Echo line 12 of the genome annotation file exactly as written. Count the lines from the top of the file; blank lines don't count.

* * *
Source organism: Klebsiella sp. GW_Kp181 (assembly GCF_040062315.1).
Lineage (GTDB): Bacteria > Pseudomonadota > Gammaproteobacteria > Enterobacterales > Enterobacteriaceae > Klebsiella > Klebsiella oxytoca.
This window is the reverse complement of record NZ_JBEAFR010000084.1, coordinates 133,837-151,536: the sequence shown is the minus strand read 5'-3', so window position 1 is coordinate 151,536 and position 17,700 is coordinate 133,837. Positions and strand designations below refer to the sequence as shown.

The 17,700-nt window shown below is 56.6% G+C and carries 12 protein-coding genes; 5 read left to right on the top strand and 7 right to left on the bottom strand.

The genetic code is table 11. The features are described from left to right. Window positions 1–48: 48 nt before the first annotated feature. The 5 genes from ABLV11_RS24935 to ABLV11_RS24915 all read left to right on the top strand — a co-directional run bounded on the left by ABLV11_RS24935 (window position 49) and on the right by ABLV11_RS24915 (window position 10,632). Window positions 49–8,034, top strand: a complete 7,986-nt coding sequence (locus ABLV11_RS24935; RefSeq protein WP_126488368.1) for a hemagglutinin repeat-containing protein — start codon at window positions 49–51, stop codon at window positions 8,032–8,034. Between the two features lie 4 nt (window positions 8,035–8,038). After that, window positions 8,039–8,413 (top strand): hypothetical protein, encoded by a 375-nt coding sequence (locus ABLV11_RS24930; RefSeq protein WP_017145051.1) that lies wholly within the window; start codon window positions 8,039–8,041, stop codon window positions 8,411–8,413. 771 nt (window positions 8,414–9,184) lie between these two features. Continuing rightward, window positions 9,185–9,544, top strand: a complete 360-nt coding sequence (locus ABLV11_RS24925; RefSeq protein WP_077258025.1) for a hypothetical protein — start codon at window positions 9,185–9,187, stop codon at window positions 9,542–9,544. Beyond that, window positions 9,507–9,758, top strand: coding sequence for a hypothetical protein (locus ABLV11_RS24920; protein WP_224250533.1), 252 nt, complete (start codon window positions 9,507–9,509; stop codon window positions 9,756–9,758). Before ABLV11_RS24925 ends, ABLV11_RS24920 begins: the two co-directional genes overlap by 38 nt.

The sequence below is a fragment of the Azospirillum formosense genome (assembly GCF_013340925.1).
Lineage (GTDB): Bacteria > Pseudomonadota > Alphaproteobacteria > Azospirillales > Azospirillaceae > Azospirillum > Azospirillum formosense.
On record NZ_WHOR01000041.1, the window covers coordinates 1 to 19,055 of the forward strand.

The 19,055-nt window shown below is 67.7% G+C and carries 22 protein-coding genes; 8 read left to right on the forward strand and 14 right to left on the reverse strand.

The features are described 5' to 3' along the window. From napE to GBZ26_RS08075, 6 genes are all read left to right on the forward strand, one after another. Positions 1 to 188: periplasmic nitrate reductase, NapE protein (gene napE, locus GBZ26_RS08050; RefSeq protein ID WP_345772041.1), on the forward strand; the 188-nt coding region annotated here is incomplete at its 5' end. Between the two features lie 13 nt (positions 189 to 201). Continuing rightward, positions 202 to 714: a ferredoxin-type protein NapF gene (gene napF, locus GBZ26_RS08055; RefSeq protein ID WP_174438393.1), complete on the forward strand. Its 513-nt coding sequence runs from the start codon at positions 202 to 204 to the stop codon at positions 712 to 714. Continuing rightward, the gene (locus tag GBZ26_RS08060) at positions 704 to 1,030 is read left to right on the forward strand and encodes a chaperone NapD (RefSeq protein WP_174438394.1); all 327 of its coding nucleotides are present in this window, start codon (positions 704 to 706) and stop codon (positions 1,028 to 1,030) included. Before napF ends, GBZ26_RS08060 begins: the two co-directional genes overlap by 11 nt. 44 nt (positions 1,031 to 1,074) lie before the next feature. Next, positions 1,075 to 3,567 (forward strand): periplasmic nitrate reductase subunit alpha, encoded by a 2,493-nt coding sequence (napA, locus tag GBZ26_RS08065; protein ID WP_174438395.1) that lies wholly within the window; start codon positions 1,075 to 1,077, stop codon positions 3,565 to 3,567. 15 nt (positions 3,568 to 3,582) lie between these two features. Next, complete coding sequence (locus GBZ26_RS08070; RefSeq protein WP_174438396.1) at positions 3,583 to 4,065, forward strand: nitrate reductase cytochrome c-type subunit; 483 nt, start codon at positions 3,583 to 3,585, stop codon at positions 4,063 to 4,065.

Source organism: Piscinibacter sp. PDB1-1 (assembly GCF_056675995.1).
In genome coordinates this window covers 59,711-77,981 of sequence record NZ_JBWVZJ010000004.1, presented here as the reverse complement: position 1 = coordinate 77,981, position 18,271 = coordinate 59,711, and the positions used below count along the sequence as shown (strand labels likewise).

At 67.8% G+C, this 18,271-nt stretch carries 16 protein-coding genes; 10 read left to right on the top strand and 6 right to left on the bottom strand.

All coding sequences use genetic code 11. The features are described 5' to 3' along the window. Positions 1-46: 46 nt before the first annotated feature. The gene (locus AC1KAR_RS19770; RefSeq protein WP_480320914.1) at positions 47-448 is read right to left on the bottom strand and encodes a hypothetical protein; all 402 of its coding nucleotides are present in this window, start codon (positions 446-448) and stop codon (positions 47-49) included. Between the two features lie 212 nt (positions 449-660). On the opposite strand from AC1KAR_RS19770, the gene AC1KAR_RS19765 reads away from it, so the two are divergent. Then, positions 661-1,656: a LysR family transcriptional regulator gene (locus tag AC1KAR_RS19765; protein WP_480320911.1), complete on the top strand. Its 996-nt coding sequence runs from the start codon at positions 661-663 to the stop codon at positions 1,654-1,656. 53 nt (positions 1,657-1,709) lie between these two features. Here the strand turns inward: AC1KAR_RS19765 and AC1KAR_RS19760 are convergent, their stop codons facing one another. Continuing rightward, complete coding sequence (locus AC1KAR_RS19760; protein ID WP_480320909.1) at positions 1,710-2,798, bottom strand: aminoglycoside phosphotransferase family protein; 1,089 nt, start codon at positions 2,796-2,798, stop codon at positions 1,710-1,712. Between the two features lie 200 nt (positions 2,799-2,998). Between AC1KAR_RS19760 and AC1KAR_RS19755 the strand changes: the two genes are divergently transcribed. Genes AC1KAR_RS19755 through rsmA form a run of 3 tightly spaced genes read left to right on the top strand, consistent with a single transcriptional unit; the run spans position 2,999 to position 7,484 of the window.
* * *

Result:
In genome coordinates this window covers 59,711-77,981 of sequence record NZ_JBWVZJ010000004.1, presented here as the reverse complement: position 1 = coordinate 77,981, position 18,271 = coordinate 59,711, and the positions used below count along the sequence as shown (strand labels likewise).